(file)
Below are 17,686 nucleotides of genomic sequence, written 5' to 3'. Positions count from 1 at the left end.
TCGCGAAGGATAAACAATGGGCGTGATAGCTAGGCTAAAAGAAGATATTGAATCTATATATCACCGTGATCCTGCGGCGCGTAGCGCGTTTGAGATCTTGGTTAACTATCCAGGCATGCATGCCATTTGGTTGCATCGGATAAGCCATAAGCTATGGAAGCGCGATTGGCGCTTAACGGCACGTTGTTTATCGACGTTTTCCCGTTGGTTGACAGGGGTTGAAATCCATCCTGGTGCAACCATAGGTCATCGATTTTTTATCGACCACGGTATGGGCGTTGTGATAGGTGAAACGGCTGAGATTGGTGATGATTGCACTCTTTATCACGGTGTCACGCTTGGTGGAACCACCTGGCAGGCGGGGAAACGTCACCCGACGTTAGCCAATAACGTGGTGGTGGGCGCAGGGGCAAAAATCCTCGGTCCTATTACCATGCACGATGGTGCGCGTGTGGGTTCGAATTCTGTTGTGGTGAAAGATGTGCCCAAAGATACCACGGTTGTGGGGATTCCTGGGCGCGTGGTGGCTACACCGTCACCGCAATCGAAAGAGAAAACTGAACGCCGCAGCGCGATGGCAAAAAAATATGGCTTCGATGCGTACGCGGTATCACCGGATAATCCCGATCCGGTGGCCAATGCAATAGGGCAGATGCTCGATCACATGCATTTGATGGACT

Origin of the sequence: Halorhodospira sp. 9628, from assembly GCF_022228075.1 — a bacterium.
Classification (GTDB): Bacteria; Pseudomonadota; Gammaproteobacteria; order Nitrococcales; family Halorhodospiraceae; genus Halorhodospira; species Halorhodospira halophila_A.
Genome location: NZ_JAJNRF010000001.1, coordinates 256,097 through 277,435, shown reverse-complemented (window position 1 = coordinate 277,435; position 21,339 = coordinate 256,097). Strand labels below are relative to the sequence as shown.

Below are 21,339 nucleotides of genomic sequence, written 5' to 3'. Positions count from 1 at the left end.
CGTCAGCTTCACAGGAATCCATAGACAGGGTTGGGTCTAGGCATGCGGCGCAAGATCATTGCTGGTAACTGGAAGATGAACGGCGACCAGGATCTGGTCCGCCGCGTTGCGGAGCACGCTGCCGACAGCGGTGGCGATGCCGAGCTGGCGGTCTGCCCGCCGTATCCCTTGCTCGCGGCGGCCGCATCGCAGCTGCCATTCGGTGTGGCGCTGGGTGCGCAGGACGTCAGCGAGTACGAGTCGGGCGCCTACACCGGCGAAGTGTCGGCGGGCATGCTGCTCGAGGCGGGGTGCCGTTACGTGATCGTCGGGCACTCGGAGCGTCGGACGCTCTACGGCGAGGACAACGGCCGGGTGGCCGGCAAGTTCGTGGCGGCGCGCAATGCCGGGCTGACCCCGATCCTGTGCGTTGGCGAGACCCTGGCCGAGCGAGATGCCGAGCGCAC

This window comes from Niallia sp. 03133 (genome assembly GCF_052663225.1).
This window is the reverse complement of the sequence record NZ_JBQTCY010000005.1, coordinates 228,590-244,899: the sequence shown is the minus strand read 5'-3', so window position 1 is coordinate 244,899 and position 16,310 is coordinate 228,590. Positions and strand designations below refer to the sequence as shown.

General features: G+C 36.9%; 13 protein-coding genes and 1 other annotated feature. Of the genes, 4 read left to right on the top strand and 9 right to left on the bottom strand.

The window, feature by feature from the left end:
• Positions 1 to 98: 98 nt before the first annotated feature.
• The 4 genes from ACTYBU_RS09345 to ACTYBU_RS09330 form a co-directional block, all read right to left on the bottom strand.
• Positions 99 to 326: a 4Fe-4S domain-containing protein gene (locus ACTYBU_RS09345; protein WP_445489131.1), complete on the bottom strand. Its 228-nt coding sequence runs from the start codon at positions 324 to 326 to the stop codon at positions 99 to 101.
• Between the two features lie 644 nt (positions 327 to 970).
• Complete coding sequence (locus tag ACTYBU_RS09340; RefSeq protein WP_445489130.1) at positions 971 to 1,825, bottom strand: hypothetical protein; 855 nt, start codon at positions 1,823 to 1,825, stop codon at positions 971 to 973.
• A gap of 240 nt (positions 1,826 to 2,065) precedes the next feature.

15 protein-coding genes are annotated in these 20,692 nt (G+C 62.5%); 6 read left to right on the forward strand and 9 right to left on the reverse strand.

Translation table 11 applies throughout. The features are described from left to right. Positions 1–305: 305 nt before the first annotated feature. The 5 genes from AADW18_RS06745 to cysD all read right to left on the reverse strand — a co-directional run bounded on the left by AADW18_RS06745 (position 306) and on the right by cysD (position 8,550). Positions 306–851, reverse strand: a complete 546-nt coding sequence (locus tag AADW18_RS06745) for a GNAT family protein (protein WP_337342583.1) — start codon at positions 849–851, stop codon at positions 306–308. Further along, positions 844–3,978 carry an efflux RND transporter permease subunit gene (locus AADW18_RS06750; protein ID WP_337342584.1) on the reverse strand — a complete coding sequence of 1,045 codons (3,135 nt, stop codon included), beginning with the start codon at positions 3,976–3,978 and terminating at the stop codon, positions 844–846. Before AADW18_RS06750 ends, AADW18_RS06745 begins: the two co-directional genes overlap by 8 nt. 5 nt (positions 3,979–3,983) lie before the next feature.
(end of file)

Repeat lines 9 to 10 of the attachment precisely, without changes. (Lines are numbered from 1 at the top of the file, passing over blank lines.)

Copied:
This window is the reverse complement of the sequence record NZ_JBQTCY010000005.1, coordinates 228,590-244,899: the sequence shown is the minus strand read 5'-3', so window position 1 is coordinate 244,899 and position 16,310 is coordinate 228,590. Positions and strand designations below refer to the sequence as shown.

General features: G+C 36.9%; 13 protein-coding genes and 1 other annotated feature. Of the genes, 4 read left to right on the top strand and 9 right to left on the bottom strand.